Bitter or Better Future for Coffee Producers? the Coffee Market Is Over-Supplied. with the Price of Coffee at Its Lowest in a Century, There Will Be Winners and Losers in the Fierce Competition for Exports. Getting Producers to "Add Value" to Coffee and Earn More Revenue Is a Commonly Proposed Solution. However, This Proposal Is Complex and, for Many Producers, Unrealistic

By Scholer, Morten | International Trade Forum, April-June 2004 | Go to article overview

Bitter or Better Future for Coffee Producers? the Coffee Market Is Over-Supplied. with the Price of Coffee at Its Lowest in a Century, There Will Be Winners and Losers in the Fierce Competition for Exports. Getting Producers to "Add Value" to Coffee and Earn More Revenue Is a Commonly Proposed Solution. However, This Proposal Is Complex and, for Many Producers, Unrealistic


Scholer, Morten, International Trade Forum


The collapse of world coffee prices is causing many exporting countries to suffer their worst economic crisis in years. How did this happen to one of the world's largest commodities? The over-supply of coffee is due to several factors: rapid expansion of production in Viet Nam; new plantations in Brazil; higher yields; increased efficiency; and incentives to expand production, such as the liberalization of markets in the 1990s, which led to an increase in coffee farmers' share of the export price.

To this, add what one could call "under demand". Analysts often concentrate on over-supply and overlook the effects of emerging market trends and new technologies in the international supply and demand debate. What also tends to be forgotten is that coffee is not a uniform product: arabica coffee is fine-flavoured, aromatic and usually fetches the highest prices, whereas robusta coffee is normally a cheaper product that is easier to produce. The market share of robusta has grown significantly in the last ten years.

Product quality, production costs and relations with international partners have been coffee trade parameters for years. After more than three years of over-supply and low prices, however, competition has sharpened. For many producers and exporters, survival in the industry depends entirely on complying with market demands for even higher quality; consistency (same quality for repeat deliveries); traceability of origin; transparency (economic, social and environmental); ability to tailor delivery on demand; and capacity for long-term partnerships directly between producer and roaster. Politicians, advocacy groups, and non-governmental and international organizations are grappling with potential solutions. Unfortunately, many of them come as bitter news to already-desperate producers and their families.

Some will be able to capitalize on specialty coffee trends and industry campaigns to promote consumption in new markets. Many, however, will need to diversify, and policy-makers need to plan for this.

Why not "add value" at origin?

Less than one-fifth of 1% of coffee exports from producing countries is in the form of roast and ground beans. Instant coffee counts for another 5%, and all other coffee is shipped as unprocessed green coffee beans. Coffee that is roast and ground at origin therefore equals less than two cups out of every 1,000 drunk in importing countries. Why is the downstream value-added so low? Many blame import duties on processed coffee. But even if importing countries reduced or lifted duties, the export of finished products is likely to remain modest for several reasons, including:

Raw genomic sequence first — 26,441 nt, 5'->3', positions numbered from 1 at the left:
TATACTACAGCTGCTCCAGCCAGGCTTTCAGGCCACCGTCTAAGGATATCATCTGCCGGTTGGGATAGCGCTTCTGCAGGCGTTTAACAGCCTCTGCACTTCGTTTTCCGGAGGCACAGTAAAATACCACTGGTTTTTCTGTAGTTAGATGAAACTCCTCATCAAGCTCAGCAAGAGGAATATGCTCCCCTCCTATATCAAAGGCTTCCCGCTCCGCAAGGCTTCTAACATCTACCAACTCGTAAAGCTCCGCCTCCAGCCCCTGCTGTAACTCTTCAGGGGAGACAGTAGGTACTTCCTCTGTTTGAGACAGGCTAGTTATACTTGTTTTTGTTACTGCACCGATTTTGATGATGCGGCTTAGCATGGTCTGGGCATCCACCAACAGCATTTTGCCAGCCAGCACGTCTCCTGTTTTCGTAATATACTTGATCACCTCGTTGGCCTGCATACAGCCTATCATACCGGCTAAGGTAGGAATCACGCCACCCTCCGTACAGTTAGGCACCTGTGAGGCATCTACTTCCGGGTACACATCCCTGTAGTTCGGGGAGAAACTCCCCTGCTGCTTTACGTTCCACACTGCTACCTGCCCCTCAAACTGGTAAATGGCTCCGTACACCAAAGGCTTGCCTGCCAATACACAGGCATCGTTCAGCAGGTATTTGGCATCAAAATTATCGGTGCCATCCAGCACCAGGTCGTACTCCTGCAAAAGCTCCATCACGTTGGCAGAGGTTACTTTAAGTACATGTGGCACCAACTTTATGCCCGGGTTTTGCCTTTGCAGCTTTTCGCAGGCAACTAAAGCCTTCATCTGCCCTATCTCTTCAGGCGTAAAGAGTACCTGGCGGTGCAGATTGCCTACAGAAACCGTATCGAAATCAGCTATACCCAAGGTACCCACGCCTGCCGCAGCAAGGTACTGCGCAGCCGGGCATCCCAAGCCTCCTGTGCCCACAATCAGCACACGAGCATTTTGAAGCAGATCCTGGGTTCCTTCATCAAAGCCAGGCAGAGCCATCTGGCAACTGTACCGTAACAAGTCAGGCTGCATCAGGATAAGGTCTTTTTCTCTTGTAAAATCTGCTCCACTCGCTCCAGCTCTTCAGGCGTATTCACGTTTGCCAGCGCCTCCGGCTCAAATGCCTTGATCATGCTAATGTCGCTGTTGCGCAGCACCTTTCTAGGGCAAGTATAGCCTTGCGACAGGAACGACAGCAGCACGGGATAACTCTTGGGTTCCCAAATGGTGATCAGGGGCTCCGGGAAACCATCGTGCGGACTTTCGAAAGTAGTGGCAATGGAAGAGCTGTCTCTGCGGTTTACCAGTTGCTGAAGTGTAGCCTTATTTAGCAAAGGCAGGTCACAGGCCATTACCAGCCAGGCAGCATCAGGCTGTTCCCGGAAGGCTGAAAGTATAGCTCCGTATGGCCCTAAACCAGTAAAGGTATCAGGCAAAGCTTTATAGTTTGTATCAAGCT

* Market-specific blends and brands. Roast and ground coffees are very often blends sold as branded products; roasters are reluctant to change "the right mix". Blends are tailor-made to appeal to different tastes in the market and to adapt to different water qualities. Also important are availability of substitutes and seasonality of both supply and demand. These factors are all difficult to handle far away from the consumer.

* Preservation of quality. Unprocessed, green coffee beans have a long shelf life and can remain in warehouses for months, sometimes years. This is not the case for roast and ground coffee, although new packaging materials have extended their shelf life. The best cup quality is usually obtained by processing as late as possible, for example, by grinding just before consumption.

* Just-in-time delivery. Sellers must be able to deliver within days when roasters suddenly change their blends or quantities. In addition, roasters must accommodate retailers' changing orders. For example, "Delivery next Thursday must be 1 kg packages, instead of last week's 500 gram packages". This situation is not easy to handle 10,000 km from the buyer.

Trends in demand pushed prices down

Recent years have seen a steady decline in coffee prices overall. …

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Bitter or Better Future for Coffee Producers? the Coffee Market Is Over-Supplied. with the Price of Coffee at Its Lowest in a Century, There Will Be Winners and Losers in the Fierce Competition for Exports. Getting Producers to "Add Value" to Coffee and Earn More Revenue Is a Commonly Proposed Solution. However, This Proposal Is Complex and, for Many Producers, Unrealistic
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